Two students hold a $10,000 prize check.

Candor wins UF AI Days Pitch Competition

Candor, a virtual communications company, was awarded first place in this year’s UF AI Days Pitch Competition. The company uses artificial intelligence to create a user-friendly platform for constituents to voice their complaints to local governance, providing an app that puts complaints directly into political leaders’ inboxes.

Founders Akshat Pant (BS ’24) and Nishant Nagururu (BS ’26) pitched the company at the competition, sharing their determination to use technology to contribute to democratic empowerment and political accountability. The teammates have been best friends since childhood, and both study computer science at the University of Florida.

“It feels surreal to win this competition,” the team said. “We have worked so hard over the past few months to identify the problem, develop our app and market it. Winning this competition is the first big sign that we are moving in the right direction.

“The positive feedback and belief in our idea from the experienced judges is extremely motivating and gratifying.”

Winning the competition comes with a $10,000 prize, which Candor intends to use to fortify their AI solutions by building the app’s cloud computing infrastructure. The app is already in use at the University of Florida and Georgia Tech’s student government with around 500 users.

“In today’s AI-driven landscape, many sectors are leveraging its power to innovate, but its potential remains untapped in the political arena – a void Candor aims to fill,” the team said. “With this innovation, users can effortlessly text or post their proposal, and our BERT LLM model ensures it reaches the most suited leader to address and resolve the issue.”

Whether posting about a broken water fountain on campus or a more serious issue, Candor’s technology gets the message to whichever political leader needs to see it. Governance officials can also create profiles on the app, boosting their public image and engaging directly with their communities.

To prepare for the competition, the team formatted information gathered during the company’s development to meet the competition’s requirements. Having pitched the company on a smaller scale in the past, the team practiced to ensure a seamless and effective delivery.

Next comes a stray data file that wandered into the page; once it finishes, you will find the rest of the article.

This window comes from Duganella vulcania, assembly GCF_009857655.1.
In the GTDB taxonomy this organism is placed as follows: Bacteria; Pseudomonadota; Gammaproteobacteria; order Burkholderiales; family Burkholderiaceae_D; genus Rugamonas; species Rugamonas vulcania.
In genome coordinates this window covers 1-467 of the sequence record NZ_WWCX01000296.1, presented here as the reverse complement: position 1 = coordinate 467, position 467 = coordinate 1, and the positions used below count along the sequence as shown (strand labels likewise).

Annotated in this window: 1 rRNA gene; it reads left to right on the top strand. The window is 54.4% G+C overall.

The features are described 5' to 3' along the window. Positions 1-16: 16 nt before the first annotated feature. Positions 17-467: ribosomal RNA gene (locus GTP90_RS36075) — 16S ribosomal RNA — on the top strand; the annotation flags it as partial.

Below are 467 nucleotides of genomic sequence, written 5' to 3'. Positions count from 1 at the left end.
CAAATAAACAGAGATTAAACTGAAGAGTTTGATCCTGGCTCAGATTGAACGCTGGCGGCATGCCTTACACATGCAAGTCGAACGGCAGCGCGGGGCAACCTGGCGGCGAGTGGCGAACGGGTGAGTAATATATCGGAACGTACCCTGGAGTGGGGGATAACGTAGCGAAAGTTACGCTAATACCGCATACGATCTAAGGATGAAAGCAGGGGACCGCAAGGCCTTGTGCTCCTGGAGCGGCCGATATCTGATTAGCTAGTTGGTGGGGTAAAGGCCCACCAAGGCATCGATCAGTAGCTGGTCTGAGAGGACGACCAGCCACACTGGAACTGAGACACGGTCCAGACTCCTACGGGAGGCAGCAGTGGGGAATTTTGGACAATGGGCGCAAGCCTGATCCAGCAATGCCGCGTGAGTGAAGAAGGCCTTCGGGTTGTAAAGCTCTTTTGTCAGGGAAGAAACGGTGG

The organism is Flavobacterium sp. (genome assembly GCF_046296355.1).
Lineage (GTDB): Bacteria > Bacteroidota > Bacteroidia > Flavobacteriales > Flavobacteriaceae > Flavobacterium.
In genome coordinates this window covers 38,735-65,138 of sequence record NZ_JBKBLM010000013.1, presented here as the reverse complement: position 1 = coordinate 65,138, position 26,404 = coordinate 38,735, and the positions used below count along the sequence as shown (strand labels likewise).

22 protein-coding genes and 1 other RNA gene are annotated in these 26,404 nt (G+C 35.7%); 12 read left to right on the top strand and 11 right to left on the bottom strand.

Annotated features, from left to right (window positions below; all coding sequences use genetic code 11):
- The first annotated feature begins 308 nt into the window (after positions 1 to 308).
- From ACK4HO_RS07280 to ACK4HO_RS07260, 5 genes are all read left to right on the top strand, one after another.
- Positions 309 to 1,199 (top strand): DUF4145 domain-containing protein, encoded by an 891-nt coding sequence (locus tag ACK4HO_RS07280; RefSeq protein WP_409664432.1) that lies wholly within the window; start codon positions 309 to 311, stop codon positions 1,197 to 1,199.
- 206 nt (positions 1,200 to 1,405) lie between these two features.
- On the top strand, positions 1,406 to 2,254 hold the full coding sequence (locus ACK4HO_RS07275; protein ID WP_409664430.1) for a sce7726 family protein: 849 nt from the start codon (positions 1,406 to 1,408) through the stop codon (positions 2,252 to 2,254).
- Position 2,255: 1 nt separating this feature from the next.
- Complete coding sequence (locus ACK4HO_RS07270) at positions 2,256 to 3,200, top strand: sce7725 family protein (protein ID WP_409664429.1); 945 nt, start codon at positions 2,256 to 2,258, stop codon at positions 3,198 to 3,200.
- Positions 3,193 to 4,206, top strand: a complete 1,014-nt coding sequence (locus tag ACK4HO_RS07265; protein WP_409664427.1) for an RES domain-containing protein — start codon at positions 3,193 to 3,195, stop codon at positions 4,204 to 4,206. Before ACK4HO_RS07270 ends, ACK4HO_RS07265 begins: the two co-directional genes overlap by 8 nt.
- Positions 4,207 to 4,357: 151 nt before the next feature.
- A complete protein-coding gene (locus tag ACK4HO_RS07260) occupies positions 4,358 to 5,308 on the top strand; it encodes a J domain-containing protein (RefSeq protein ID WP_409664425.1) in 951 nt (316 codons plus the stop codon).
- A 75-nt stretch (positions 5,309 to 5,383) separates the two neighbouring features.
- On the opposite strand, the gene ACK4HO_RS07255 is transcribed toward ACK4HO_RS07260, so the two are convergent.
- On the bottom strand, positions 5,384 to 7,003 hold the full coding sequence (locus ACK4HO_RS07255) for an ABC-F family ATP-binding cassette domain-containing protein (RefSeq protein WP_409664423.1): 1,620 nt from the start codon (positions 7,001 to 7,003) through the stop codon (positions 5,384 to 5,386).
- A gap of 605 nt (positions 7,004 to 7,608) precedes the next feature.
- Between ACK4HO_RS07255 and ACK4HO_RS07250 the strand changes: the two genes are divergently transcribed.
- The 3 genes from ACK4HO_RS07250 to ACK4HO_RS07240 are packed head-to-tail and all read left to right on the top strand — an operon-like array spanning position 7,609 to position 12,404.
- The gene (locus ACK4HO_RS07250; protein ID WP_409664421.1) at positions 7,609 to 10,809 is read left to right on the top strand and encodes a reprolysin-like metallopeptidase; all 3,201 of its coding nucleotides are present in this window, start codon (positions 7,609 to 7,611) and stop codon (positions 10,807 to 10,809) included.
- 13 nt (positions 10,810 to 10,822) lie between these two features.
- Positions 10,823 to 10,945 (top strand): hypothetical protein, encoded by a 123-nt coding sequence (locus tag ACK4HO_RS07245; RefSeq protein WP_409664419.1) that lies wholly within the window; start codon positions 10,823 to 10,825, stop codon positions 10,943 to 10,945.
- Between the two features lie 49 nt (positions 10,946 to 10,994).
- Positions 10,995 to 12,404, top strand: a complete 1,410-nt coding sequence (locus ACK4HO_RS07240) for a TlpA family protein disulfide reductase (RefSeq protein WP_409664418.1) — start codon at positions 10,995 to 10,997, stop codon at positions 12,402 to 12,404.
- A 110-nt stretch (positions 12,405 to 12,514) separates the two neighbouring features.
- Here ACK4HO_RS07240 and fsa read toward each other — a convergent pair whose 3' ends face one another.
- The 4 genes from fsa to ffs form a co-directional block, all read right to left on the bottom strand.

Two students a faculty member hold a $10,000 prize check.

Jamie Kraft with the winning team, Candor.

“The team did a good job of outlining the problem in the marketplace, defining a strong business model and showing traction with customers,” said Jamie Kraft, director of the UF Entrepreneurship and Innovation Center. “Each of the teams were impressive in their pitches and confidence, their ability to convey a compelling vision and their knowledge and experience using artificial intelligence to develop products and services.”

After Candor, three other teams won prizes in the Gator Tank face-off.

  • Second place ($6,000): BiomeFuture, a company by UF PhD students Jessica Tittl Nielsen and Monica Schul that creates a safer chemical portfolio for users and the environment.
  • Third place ($4,000): Toad Health, pitched by UF undergraduates Max Kieffer and Rohit Mittal with Christian Herman and Chuck Winters, improves the clinical workflow and catches prescription errors before they are sent to the pharmacy.
  • Fourth place ($1,000): Valora Solutions, by UF students Andres Espinosa, Oscar Diaz de la Rua and Sebastian Valdes, uses AI in its product, TRAFFIC, to make predictions and informed decisions on transportation.

Presented by the UF Entrepreneurship and Innovation Center in the Warrington College of Business, the UF AI Days Pitch Competition was created to help students launch and grow businesses that leverage artificial intelligence. The AI Days Pitch Competition is just one way that the University of Florida is bringing AI skills to every student across every field of study and empowering them to be leaders in advancing AI technology.